2002-08-13 11:05:03 AM  
SimonC: Don't know about anywhere else in the world, but in the US just because an artifact is not in its primary context does not defacto mean that it is no longer part of the is, it's just not in the primary context. Now if that site is on private property, and there is no associated burial, it is basically the land-holders property to do with what they see fit (keep it, sell it, DONATE IT, dump it in the Thames, whatever). If it is on someone else's property and you have the landholders permission, same applies. If it is on State or Federal property, however there are laws that cover the spectrum from misdemenor to felony, can cost you tens of thousands of dollars in fines, and seizing of any equipment used to loot a site.

Now being an archaeologist, I feel obligated to encourage anyone who finds artifacts on their land to take them to an archaeologist and consider donating them to a proper repository...but if it is on private land, and not associated with a burial, it is basically the individuals call.
2002-08-13 11:11:32 AM  
Rabbit Damage..Send in Arnold..he'll fix him.
2002-08-13 11:25:43 AM  
I didn't know there were so many downers out there.
2002-08-13 12:12:42 PM  
Termites also excavate small fossils, which saves palaentologists a lot of work.

The Redwall series gets a bit formulaic after a while: Mice and woodlanders under attack from huge horde, near-hopeless quest by small band of youngsters, hardship and privation at home, adventurers return and the horde is slain messily.

And lots and lots and lots and lots of food, and endless descriptions of same.
2002-08-13 01:07:27 PM  
Is there anything the bunny can't do?

[image from too old to be available]
2002-08-13 01:13:39 PM  
[image from too old to be available]
2002-08-13 03:44:29 PM  
Tell me about the rabbits...

2002-08-13 04:06:19 PM  
Gavgoyne UR right i do more research before i post
2002-08-13 04:11:29 PM  
before English Heritage decides how to minimize "future rabbit damage"...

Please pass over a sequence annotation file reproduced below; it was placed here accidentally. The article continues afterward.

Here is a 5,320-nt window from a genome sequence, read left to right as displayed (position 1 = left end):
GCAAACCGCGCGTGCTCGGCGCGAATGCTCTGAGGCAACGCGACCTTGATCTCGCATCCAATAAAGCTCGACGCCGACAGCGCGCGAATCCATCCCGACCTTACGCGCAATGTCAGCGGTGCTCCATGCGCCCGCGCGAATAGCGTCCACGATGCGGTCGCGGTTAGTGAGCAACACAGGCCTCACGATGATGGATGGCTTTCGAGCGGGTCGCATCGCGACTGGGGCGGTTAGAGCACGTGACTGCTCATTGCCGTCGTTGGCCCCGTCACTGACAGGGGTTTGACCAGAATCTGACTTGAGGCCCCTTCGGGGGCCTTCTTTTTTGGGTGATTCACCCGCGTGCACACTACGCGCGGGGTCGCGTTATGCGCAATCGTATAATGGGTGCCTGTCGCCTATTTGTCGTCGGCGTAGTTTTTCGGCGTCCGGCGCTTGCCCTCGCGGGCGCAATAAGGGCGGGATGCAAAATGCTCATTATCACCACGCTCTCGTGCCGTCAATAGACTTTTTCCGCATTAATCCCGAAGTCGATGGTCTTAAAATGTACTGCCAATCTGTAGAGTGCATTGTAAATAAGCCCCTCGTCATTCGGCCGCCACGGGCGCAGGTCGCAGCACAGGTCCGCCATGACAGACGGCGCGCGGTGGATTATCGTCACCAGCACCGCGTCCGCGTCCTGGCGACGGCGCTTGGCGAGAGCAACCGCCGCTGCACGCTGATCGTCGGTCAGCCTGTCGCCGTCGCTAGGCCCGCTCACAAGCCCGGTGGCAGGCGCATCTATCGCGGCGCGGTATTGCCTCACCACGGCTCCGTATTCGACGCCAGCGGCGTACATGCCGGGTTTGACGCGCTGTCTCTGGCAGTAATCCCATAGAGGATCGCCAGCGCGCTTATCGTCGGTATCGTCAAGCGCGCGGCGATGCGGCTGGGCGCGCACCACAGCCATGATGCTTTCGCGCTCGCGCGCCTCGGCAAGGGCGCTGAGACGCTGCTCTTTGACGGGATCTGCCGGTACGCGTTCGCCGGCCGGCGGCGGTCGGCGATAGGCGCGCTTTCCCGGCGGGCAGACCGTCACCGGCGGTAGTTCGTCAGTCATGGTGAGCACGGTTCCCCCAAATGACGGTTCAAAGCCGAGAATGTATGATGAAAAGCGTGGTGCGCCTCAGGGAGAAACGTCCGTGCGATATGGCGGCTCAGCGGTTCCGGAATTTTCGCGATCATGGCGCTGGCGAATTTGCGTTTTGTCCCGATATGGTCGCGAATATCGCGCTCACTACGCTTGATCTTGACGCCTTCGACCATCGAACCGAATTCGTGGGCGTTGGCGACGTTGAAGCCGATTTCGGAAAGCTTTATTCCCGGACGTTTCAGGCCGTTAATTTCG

No doubt about it. The rodents uncovered the site and now the whole warren is gonna get poisoned/trapped/gassed for their trouble. No good deed goes unpunished, I guess.

I gotta make sure *I* never find something like that...

2002-08-13 07:41:02 PM  
GavGoyle and SimonC: About 12 years ago I was touring in England and our group visited The Sanctuary, which is/was a stone and wood circle that's part of the Avebury complex of monuments. There were gopher holes all over the site, and at the top of one I noticed an interestingly-shaped little rock which I pocketed as a memento of the place.

Several days later I happened to show it to a woman in our tour group who'd been on a lot of archeological digs (as an amateur), and she identified it as a flint scraping tool that was probably made and used several thousand years ago by the people who built the site. I still have it, but it's always nagged at my conscience a bit because I removed an artifact from an archeological site. It was completely unintentional--at the time I didn't know what I had, and when it was identified we were hundreds of miles away.

Do either of you (or anyone else here, for that matter) have an opinion on whether it would do any good to try to return it at this late date? I certainly couldn't identify where I found it except in the most general terms, but if it might do some good I'd be willing to send it back. And to whom might I send it? Any ideas?
2002-08-14 06:02:32 PM  
(24 hrs. later)

Apparently not.